20140115-160618.jpg
One on one parent child ratio

If you put one parent paired up with one kid, and sit behind each other in say 7A and 7B and 8A and 8B, then not only does each kid have a parent, but if the kid in row 8 accidentally slips in a few seat kicks, then they are only impacting their own family members in row 7.  Additionally, the family members in row 7 can choose to not recline their seats, which really helps if the kid in row 8 is in a car seat that puts their legs very close to the seat in front of them.  My own kid had her legs pinned in a way that really hurt when the person in front of her reclined quickly while she was in a car seat.

Bulkheads can be very good, but there is often a “stuff problem”:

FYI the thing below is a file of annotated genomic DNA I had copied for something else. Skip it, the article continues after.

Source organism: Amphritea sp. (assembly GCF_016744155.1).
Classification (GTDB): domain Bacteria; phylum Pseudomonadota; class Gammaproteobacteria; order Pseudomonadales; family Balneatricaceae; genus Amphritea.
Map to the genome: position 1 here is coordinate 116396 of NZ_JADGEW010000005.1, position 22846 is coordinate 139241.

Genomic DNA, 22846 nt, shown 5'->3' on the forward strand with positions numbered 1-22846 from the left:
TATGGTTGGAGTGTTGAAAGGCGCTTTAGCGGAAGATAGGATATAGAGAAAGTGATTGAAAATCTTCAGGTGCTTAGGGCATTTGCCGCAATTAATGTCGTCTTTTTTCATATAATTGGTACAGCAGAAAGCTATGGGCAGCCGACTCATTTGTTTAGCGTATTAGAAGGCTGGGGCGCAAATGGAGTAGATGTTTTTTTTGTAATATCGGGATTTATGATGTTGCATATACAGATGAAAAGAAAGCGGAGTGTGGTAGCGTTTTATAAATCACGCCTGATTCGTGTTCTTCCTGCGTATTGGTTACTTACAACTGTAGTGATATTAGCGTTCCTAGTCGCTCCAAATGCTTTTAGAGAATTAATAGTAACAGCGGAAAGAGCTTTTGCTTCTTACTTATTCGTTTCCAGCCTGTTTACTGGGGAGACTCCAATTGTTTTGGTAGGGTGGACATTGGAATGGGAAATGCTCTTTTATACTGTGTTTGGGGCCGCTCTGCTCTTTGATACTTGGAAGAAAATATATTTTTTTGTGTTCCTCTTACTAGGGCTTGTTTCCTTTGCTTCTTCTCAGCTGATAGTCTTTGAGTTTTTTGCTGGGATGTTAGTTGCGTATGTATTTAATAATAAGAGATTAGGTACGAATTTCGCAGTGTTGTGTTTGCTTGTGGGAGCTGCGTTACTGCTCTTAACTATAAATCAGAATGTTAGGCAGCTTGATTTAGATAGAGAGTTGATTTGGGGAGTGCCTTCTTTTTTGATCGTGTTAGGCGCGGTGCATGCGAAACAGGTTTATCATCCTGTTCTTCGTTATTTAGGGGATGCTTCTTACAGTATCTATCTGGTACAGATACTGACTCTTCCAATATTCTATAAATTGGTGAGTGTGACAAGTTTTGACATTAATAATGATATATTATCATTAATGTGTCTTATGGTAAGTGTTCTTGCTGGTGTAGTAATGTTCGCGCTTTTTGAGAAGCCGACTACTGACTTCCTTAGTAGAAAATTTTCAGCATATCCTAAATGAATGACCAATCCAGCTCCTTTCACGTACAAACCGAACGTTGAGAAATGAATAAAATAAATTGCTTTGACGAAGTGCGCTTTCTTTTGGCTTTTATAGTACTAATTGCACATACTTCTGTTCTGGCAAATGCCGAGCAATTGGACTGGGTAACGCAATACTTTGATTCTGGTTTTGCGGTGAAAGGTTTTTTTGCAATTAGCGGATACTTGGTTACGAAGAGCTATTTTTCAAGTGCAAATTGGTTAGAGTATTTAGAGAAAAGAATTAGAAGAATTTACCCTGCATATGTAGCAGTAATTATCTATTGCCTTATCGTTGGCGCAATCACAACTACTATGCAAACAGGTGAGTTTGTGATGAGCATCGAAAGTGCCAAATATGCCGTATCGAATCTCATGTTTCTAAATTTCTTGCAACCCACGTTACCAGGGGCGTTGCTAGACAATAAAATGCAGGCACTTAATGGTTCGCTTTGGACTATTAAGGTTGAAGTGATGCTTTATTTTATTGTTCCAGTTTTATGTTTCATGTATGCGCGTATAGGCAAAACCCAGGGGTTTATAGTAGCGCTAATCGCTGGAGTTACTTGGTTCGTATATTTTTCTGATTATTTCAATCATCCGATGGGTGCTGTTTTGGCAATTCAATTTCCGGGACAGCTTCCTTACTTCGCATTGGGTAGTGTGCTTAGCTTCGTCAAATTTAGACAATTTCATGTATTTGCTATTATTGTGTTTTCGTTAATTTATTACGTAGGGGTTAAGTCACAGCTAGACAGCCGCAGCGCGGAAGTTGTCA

The bulkhead seats can be a really good place for families in terms of having lots of legroom, but be aware that in many aircraft that means there will be no place to put bags/purses under the seat in front of you.  This can be a big problem if you will need to frequently access snacks, toys, etc. from your bag.  You may have to sit in the bulkhead if you need a bassinet on an international flight as they are often in that location.

Magic bulkheads that have room for stuff and lots of legroom!
Magic bulkheads that have room for stuff and lots of legroom!

Coach or premium cabin:

Assuming you have the option of redeeming miles for coach or premium cabin seats for your family, you have to decide where you will be more comfortable.  If the premium cabin seats you are considering are lie-flat on a long-haul flight, then I can assure you that you will absolutely be more comfortable there in most cases.  Kids do better sleeping laying down than sitting up just like adults.

Guess which shot below resulted in the longest period of sleep….

20140115-143639.jpg

20140115-143701.jpg

20140115-143734.jpg
Napping in a lie-flat seat